Dark Sky Finder helps you locate ideal spots for capturing the Milky Way while avoiding any interference from light pollution.
Sky View is an app that uses your phone’s camera and augmented reality technology to show you what objects are in the night sky.
It can help you identify stars, constellations, and planets, making it a useful tool for planning and framing your night sky photos.
PhotoPills is a powerful app that includes a range of features for night sky photography.
It can help you plan your shoot, calculate exposure times, and even predict when the Milky Way will be visible in your area.
This consists of a virtual reality mode that lets you see how the night sky will look at different times of the year.
The Weather Channel – Weather can play a crucial role in night sky photography, and this app provides detailed information on current and future weather conditions in your area.
This can help you plan your shoot and ensure that you have the best possible conditions for capturing stunning night sky photos.
The Photographer’s Ephemeris – TPE is a popular app among photographers that provides detailed information about the sun and moon’s position and movement.
This can be useful for planning night sky photos as it can help you determine the best time and location to capture the Milky Way or other celestial objects.
I also added a video from youtube for your reference, this video includes some of the apps that I already discussed in this article and camera settings.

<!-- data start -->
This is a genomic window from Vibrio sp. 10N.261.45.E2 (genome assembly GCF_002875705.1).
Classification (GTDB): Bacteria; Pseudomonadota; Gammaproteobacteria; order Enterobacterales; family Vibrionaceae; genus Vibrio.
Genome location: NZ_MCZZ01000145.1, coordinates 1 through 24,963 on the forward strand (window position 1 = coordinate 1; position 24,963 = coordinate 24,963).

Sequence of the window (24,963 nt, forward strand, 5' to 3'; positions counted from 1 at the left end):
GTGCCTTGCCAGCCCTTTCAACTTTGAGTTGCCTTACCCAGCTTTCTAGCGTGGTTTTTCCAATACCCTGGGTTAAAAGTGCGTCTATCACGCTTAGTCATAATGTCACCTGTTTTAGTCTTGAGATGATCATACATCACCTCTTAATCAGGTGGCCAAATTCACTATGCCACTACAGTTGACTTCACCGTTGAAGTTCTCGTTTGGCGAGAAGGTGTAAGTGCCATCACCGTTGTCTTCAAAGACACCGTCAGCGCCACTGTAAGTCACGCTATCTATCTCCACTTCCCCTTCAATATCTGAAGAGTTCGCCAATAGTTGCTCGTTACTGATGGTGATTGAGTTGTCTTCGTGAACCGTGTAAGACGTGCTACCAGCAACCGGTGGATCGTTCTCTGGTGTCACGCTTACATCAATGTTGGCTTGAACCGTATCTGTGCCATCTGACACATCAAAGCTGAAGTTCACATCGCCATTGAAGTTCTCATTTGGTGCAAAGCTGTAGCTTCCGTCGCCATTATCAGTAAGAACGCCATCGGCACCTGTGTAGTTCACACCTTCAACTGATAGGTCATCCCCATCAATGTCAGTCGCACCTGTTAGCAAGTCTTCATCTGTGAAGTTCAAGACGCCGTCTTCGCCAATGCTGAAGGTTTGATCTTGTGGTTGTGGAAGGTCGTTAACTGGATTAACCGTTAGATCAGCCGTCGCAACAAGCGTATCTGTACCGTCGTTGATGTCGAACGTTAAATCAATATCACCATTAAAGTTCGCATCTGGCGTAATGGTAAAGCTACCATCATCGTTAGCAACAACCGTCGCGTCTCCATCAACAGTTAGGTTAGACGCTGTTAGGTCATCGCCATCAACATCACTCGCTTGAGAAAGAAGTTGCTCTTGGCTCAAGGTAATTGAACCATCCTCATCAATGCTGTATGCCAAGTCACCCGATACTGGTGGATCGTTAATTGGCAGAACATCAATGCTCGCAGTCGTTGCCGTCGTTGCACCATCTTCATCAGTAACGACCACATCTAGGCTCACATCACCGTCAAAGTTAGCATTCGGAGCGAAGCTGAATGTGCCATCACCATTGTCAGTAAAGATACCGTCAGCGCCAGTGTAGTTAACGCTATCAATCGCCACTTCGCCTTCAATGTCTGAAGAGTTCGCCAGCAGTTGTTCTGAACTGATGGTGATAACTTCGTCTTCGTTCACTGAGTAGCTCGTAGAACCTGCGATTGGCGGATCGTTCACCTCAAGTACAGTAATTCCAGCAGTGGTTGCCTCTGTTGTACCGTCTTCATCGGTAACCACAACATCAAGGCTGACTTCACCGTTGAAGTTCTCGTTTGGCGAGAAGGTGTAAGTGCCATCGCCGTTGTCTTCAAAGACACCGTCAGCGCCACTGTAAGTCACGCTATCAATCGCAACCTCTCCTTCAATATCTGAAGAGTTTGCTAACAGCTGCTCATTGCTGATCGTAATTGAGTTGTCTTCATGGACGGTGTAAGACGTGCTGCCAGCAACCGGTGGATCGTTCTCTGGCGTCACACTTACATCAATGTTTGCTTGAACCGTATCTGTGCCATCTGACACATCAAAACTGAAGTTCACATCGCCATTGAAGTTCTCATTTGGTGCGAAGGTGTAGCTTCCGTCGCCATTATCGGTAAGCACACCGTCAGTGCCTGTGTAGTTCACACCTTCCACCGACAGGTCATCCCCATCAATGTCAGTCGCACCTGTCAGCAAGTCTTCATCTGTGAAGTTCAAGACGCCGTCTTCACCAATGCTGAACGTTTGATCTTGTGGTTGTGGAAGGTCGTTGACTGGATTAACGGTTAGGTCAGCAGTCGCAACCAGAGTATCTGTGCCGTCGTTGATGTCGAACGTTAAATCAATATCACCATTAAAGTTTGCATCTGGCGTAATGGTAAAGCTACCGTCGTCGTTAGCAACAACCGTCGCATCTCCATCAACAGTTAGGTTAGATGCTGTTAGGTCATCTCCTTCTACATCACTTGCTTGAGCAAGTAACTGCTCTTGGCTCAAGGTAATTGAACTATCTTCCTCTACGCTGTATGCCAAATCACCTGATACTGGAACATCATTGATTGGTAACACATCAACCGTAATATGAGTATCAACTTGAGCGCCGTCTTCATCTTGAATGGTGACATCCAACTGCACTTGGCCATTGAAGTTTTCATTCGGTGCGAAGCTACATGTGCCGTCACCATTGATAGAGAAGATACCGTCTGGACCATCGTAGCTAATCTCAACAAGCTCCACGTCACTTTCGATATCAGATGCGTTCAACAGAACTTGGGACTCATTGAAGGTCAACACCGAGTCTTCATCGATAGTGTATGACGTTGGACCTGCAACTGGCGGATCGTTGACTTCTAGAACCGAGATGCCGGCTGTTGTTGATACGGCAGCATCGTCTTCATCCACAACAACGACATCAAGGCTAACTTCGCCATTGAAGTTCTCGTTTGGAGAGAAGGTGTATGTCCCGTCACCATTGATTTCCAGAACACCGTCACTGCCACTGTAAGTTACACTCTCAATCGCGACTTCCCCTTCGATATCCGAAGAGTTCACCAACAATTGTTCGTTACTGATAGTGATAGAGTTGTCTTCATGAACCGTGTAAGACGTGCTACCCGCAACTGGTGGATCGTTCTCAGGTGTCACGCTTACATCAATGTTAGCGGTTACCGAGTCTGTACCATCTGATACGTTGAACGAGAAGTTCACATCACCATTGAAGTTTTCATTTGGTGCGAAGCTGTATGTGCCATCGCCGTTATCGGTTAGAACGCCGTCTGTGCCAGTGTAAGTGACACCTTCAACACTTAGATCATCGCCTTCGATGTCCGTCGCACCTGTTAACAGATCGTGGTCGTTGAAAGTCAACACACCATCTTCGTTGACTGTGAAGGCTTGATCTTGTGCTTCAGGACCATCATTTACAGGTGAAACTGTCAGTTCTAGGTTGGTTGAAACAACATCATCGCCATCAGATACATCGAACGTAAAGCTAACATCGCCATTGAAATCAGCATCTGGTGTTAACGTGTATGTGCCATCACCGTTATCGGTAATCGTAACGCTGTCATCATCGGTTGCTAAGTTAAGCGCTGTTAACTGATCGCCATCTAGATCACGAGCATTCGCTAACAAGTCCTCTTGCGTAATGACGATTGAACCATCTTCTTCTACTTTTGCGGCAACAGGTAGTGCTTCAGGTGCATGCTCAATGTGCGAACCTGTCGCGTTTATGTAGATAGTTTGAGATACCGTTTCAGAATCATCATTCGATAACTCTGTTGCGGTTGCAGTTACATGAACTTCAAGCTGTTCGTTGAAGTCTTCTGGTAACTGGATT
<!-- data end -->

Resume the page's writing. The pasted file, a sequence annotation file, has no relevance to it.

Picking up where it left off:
Finally, by knowing the right equipment, the way to prepare for milk way shooting using a smartphone, the perfect settings, and the best smartphone for milk way you can succeed in your shooting on the milky way.
You will need a smartphone with a decent camera, a sturdy tripod with a smartphone mount, a remote shutter for your smartphone, a power bank or extra battery, a microfiber cloth, and a headlamp or LED flashlight.
Choosing a moonless night with clear skies and no clouds, and finding a location with minimal light pollution are the key points that you should remember.
Use an app to locate the Milky Way in the sky or find it yourself, as well as your smartphone camera, which is set to a shutter speed between 30 and 60 seconds and an ISO of 1600 to 3200.
Justin Parker is a professional photographer and has been in the industry since 2007. He attended the University of Georgia. Justin combines his passion for photography and his interest in writing to give life to this blog which talks about photography in order to help and inspire young photographers.